As a resident of Arizona for the past twenty years I find the history interesting, sometimes captivating and quite revealing for "what I thought" I knew. This is not memoir or historical fiction, which I think would have made for a more enjoyable and easier read. This is straight biography, well-researched and alive with new info. However, the research (when you get to the end) is the pinnacle of its substance. There must be fifty pages of documented sources Wyatt Earp, good-looking keeper of pe [...]

    • Eileen said:
      Sep 26, 2018 - 12:18 PM

      My reactions to this book are mixed. On the one hand, we need more biographies of the women in American history who have long been background players. Kudos for writing about a women who was strong-willed, resilient, and adventurous. The book is also a great drama of how history is shaped by those who record it (including the players themselves), the vagaries of memory, and the sins of ego and greed. On the other hand, Josephine Earp spent so much of her time trying to shape her and Wyatt's stor [...]

    • Kristi Thielen said:
      Sep 26, 2018 - 12:18 PM

      Spirited and splendid book about Wyatt Earp's little known common-law missus and the life she and her famous husband led. The Earps seem to have lived everywhere - Arizona, California, Alaska - and always at the time when that locale was making history. Josephine had a lifelong desire to bury most of her own history, while working feverishly to maintain her husband's. But her desire to sanitize his story put her at odds with the various biographers she sought out through the early decades of the [...]

    • Susanrgrimes said:
      Sep 26, 2018 - 12:18 PM

      This is an interesting account of the real-life adventure and life experience of those who chose to venture around the Wild West. From Arizona to Alaska and back again, the Earps lived the trail of gold, sometimes for the better and sometimes not so glittery. Its an interesting read--and although it starts off with the clearly stated issue that Josephine is a Jewish person in the Wild West--it does not appear that religion was a factor in how her life unfolded in all those years with Wyatt Earp. [...]

    • Kristina Hoerner said:
      Sep 26, 2018 - 12:18 PM

      Josephine Marcus Earp spent a good portion of her life sanitizing the story of her common law husband Wyatt Earp to present him in the best light. Josephine was an interesting woman that lived a vibrant life. It is a shame that she was so worried that the truth of her past would get out. Now it has and she can finally be better known.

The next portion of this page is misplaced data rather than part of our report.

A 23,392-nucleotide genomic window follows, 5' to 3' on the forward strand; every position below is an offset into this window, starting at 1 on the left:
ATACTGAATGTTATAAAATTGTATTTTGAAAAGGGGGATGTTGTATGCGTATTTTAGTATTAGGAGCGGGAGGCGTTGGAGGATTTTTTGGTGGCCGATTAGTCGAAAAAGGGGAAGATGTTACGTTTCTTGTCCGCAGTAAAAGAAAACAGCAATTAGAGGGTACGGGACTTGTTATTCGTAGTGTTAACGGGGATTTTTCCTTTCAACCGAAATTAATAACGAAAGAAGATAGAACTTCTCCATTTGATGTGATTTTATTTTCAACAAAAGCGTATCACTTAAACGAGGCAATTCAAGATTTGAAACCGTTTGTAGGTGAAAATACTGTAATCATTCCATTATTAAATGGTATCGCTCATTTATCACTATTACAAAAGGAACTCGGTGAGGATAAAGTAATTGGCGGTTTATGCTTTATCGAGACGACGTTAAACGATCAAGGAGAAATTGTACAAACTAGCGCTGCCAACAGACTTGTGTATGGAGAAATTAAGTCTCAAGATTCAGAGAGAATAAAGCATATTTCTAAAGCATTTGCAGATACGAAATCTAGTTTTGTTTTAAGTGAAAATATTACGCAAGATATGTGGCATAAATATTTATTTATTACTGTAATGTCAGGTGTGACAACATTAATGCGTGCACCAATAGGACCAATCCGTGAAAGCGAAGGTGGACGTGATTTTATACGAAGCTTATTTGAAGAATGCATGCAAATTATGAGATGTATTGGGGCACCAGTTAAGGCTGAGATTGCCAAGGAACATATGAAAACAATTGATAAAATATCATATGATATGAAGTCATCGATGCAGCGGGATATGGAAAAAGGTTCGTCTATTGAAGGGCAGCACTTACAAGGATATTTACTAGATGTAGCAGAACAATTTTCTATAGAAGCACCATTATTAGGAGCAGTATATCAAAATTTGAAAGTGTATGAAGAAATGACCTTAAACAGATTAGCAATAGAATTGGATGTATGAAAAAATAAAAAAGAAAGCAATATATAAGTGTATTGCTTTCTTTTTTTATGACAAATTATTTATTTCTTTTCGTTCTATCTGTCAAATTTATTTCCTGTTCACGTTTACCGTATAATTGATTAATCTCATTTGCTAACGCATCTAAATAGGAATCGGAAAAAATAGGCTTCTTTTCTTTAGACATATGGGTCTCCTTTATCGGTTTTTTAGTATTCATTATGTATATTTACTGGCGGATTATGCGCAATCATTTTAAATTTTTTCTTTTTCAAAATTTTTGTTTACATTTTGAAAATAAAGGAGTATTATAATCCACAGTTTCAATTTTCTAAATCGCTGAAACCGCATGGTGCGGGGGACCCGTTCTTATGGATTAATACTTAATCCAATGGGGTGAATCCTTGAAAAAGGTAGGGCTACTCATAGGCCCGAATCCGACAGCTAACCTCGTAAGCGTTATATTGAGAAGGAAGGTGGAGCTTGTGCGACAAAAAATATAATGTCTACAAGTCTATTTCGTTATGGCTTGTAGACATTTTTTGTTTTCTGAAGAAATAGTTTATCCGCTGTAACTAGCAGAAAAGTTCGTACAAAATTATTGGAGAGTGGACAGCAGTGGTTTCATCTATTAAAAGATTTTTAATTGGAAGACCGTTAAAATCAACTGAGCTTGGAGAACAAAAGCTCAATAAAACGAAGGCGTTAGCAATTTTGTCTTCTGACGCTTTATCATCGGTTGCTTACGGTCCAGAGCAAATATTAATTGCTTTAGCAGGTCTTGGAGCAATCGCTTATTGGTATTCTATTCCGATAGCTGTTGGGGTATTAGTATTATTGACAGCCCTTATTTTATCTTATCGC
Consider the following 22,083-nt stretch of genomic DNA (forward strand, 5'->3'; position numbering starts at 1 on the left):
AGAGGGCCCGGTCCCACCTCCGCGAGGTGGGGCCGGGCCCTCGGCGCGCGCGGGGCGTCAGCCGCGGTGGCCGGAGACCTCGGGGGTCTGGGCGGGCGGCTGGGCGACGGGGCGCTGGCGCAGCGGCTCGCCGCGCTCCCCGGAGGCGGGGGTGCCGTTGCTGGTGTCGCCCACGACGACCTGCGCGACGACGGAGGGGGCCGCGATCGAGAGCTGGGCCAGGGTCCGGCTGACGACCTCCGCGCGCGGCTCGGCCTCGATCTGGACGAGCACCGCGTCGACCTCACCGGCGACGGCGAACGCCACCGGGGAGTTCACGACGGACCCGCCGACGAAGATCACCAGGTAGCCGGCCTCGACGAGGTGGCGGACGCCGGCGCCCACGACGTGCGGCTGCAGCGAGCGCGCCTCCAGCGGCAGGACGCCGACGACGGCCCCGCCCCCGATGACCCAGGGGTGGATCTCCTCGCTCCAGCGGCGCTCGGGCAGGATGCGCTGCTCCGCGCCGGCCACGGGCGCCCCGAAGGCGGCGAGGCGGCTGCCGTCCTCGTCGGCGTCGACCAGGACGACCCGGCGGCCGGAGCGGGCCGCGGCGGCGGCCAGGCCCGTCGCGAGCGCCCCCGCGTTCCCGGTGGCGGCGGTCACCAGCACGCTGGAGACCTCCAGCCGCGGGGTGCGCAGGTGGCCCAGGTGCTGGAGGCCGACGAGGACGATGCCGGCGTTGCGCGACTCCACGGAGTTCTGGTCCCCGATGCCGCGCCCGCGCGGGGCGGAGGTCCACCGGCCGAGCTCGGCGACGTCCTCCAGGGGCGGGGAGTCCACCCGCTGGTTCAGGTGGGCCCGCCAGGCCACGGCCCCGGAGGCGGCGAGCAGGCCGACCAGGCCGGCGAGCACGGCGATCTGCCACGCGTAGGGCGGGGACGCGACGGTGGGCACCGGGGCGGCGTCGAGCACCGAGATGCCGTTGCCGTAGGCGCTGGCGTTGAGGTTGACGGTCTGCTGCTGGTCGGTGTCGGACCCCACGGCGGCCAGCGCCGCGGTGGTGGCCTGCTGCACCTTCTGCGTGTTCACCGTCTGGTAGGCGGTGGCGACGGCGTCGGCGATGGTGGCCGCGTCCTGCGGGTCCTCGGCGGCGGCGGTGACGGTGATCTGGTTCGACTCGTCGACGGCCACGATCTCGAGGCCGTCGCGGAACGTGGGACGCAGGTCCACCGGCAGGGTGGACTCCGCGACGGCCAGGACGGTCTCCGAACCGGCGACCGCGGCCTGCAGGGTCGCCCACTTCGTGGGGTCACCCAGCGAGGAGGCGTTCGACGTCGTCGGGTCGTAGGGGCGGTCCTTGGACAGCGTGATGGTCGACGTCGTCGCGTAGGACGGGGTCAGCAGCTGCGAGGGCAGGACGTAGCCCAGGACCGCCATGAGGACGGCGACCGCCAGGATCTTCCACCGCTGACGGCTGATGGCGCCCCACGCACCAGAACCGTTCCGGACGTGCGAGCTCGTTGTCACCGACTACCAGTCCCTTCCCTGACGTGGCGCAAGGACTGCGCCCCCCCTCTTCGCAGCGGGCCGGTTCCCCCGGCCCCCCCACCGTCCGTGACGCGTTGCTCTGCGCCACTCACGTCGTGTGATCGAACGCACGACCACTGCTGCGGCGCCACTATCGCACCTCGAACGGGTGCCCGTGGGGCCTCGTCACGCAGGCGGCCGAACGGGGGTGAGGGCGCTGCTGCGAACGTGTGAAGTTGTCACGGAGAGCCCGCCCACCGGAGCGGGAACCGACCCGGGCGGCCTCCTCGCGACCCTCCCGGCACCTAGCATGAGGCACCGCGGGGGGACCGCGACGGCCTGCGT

• Madeleine McLaughlin said:
      Sep 26, 2018 - 12:18 PM

      Forget whatever you think you know about Wyatt Earp. This book, the story of his wife, reveals many warts on the historical heroic Western icon. Although Josephine Marcus turns out to be rather unpleasant, her history is important for anyone who wants to know more about women on the frontier and in past times. A great read.

    • Robin said:
      Sep 26, 2018 - 12:18 PM

      I really liked this book! The story of Josephine Earp, Wyatt's wife. A study in contrasts with history admirably researched and told.

    • Laura said:
      Sep 26, 2018 - 12:18 PM

      I tried to read this book but could not get past her writing. It's awful.

    • C Baker said:
      Sep 26, 2018 - 12:18 PM

      The biggest barrier to writing about any famous or semi-famous person from the old west is the lack of information on the background of the person or even reliable information beyond the sensationalistic current day accounts of their exploits. Even newspapers at the time were sensationalistic and relied as much on hearsay or political leanings as they did accurate reporting.Enter Wyatt Earp's common law wife Josephine Marcus Earp. Not only has very little been known about her, she is greatly ove [...]

    • Susan Arena said:
      Sep 26, 2018 - 12:18 PM

      This is an interesting look at the life of Wyatt and Josephine Earp. It covers their long time marriage and nomadic life in the frontier west. I learned some interesting facts and was interested in how much she influenced his life and wanted to protect him as well as her life and reputation. The biographies of women in the Old West are not often presented and often there are few facts to work with. It is a tale of adventure and hardship and an intersting look into this time in American history.

    • Potomacwill said:
      Sep 26, 2018 - 12:18 PM

      I gave this fascinating, fast-pace biography four out of five stars. One reason the book rates such high marks is that it points up a very large and telling blind spot in both the received history of the Old West and in the American myth of the cowboy hero. Who, other than devotees of the Old West, knew that Wyatt Earp had a wife, a voluptuous little woman of Jewish ancestry from New York City, who was his constant companion for nearly 50 years? In the usual telling of history and legend, the co [...]

    • Susan Grodsky said:
      Sep 26, 2018 - 12:18 PM

      When I was a college student, so many years ago, I would do the research for a paper and turn it in, usually by the deadline. And then I would think to myself "I am finally ready to write that paper. I've done the research. I've organized my thoughts. Now, finally, I know the questions I should ask. And I can begin to answer them."I have to wonder if the author felt the same way. She's done a fantastic research job. Extensive notes give evidence to how hard she worked.And yet if the author had h [...]

    • Sharon Chance said:
      Sep 26, 2018 - 12:18 PM